Matrix Chain Multiplication in C and C++

Here you will learn about Matrix Chain Multiplication with example and also get a program that implements matrix chain multiplication in C and C++.

Before going to main problem first remember some basis.

We know that, to multiply two matrices it is condition that, number of columns in first matrix should be equal to number of rows in second matrix. Let say there are two matrices A and B with dimensions A (2 x 3) and B (3 x 2).

Let’s see an example.

Matrix Chain Multiplication

Above we can see resultant matrix is (2 x 2) matrix i.e. it contains total 4 elements. To calculate each element we did 3 multiplications (which is equal to number of columns in first matrix and number of rows in second matrix). So totally for 4 elements 4*3 = 12 multiplications are required.

In generalized way matrices A (P x Q) and B(Q x R) will result matrix (P x R) which contains P * R elements. To calculate each element need “Q” number of multiplications. Total multiplications needed are P * Q * R

Let’s  try to multiply more than two matrices.

If 3 matrices A, B ,C we can find the final result in two ways (AB)C or A(BC). We get same result in any way since matrix multiplication satisfies associativity property.

Let A (1 x 2 ), B (2 x 3 ), C ( 3 x 2 ). If we follow first way, i.e. (AB)C way.

To calculate (AB) we need 1*2*3 = 6 multiplications. Now resultant AB get dimensions 1 x 3 this multiplied with C need 1*3*2 = 6 multiplications. Total 6+6 = 12 multiplications needed.

If we follow second way, i.e. A(BC) way.

To calculate (BC) we need 2*3*2 = 12 multiplications. Now resultant BC get dimensions 2 x 3. A multiplied with this result need 1*2*3 = 6. Total 12+6 = 18 multiplications needed.

Here we can observe that based on the way we parenthesize the matrices total number of multiplications are changing.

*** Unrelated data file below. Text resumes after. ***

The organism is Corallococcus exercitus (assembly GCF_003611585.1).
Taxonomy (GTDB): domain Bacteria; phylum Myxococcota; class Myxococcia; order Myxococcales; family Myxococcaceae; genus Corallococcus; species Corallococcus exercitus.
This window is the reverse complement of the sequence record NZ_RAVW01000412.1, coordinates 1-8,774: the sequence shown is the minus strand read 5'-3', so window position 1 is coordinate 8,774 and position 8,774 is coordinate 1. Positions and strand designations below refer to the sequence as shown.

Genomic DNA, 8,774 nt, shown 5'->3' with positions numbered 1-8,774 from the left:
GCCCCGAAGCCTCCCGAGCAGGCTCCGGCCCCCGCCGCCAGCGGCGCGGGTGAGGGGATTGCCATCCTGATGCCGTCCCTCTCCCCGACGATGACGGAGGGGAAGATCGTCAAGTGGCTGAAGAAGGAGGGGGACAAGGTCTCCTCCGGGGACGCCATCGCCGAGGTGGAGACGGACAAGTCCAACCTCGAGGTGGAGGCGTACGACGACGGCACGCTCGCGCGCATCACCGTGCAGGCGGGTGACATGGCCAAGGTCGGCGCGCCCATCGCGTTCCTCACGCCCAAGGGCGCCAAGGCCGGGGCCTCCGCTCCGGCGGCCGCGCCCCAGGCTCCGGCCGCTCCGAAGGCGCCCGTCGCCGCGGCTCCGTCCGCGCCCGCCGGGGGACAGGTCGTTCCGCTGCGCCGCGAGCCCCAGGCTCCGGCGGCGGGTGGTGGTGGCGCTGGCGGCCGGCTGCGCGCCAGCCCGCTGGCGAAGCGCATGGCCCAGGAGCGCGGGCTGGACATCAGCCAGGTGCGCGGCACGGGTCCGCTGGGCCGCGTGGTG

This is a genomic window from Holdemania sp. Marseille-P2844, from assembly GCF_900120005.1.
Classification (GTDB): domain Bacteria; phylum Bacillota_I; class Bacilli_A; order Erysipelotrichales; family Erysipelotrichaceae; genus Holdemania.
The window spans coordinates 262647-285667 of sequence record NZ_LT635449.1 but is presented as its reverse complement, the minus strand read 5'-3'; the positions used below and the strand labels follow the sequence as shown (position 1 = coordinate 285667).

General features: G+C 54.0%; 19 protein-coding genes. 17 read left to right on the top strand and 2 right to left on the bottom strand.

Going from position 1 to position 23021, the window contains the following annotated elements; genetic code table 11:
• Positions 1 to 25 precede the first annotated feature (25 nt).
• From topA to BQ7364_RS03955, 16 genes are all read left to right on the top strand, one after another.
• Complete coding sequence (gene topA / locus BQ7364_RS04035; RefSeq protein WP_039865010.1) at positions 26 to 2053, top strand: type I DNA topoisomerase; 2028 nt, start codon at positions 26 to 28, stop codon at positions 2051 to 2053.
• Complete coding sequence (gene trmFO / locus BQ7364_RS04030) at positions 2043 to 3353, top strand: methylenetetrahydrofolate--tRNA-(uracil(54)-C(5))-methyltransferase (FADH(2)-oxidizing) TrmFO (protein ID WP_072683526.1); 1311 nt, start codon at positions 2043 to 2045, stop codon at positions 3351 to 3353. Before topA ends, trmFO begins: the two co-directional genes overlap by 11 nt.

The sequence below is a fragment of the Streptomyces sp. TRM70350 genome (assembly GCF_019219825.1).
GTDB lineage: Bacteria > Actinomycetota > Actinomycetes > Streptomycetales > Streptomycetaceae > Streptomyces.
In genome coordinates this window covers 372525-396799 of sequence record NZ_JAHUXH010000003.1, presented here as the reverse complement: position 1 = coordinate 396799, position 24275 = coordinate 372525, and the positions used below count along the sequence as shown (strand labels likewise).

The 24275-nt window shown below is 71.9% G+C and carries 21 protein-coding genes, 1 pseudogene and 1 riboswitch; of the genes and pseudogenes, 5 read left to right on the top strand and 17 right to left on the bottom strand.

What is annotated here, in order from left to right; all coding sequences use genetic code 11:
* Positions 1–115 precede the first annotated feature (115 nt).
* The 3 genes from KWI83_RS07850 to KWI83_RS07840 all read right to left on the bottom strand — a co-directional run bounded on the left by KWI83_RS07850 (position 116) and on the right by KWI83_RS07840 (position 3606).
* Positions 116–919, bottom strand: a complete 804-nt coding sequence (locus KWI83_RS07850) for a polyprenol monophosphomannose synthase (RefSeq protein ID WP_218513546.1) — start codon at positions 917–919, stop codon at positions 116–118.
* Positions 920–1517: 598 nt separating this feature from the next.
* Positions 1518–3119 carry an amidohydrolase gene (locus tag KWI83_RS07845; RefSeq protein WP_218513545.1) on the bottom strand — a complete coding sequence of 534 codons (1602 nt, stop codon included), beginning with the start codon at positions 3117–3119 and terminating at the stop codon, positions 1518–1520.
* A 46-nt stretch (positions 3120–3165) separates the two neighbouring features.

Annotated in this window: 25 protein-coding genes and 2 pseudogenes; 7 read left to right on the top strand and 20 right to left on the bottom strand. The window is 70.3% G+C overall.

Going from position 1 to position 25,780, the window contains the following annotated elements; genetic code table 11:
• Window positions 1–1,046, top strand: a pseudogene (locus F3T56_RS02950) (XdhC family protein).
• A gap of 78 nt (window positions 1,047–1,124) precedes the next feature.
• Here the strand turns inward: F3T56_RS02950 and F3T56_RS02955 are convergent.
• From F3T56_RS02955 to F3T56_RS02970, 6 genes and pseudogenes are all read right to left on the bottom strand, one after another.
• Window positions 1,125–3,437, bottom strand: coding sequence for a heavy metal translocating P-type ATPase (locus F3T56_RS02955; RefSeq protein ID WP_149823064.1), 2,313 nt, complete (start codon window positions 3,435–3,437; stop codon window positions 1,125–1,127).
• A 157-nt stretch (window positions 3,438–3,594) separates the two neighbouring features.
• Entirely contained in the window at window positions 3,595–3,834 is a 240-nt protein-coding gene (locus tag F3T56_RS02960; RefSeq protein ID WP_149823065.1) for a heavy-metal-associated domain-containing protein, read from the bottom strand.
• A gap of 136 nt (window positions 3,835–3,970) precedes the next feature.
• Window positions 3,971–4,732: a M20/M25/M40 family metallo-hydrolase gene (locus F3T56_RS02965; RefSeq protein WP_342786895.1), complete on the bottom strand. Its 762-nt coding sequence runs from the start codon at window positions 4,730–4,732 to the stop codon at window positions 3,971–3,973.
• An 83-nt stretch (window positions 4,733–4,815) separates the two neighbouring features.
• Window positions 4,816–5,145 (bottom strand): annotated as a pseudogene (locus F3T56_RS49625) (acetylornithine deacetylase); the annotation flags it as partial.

If 4 matrices A, B, C, D we can find final result in 5 ways A(B(CD)) or A((BC)(D)) or (AB)(CD) 4. ((AB)C)D  or (A(BC))D. In this case also each way requires different number of multiplications.

General formula to find number of ways we can find solution is  (2n)! / [ (n+1)! n! ]. After parenthesizing these many ways each way requires different number of multiplications for final result. When dimensions are large (200 x 250 like this) with more number of matrices, then finding the parenthesizing way which requires minimum number of multiplications need will gives less time complexity.

So Matrix Chain Multiplication problem aim is not to find the final result of multiplication, it is finding how to parenthesize matrices so that, requires minimum number of multiplications.

Efficient way of solving this is using dynamic programming

Matrix Chain Multiplication Using Dynamic Programming

Let we have “n” number of matrices A1, A2, A3 ……… An and dimensions are d0 x d1, d1 x d2, d2 x d3 …………. dn-1 x dn  (i.e Dimension of Matrix Ai is di-1 x di

Solving a chain of matrix that,  Ai  Ai+1  Ai+2  Ai+3 ……. Aj = (Ai  Ai+1  Ai+2  Ai+3 ……. Ak ) (Ak+1  Ak+2 ……. Aj ) + di-1 dk dj where i <= k < j.

For more understanding check below example.

Here total i to j matrices, Matrix i to k and Matrix k+1 to j should be solved in recursive way and finally these two matrices multiplied and these dimensions di-1 dk dj (number of multiplications needed) added. The variable k is changed i to j.

Recursive Equation

Note: M[i, j] indicates that if we split from matrix i to matrix j then minimum number of scalar multiplications required.

M [ i , j ] = { 0 ; when i=j ; [means it is a single matrix . If there is only one matrix no need to multiply  with any other. So 0 (zero) multiplications required.]

= { min { M[ i, k ] + M[k+1, j  ] + di-1 dk dj } where i <= k< j

Example Problem

Given problem: A1 (10 x 100), A2 (100 x 20), A3(20 x 5), A4 (5 x 80)

To store results, in dynamic programming we create a table

1,1=0 2,2=0 3,3=0 4,4=0
1,2=20000 2,3=10000 3,4=8000
1,3=15000 2,4=50000
1,4=19000

This table filled using below calculations.

Here cell 2,3 stores the minimum number of scalar multiplications required to.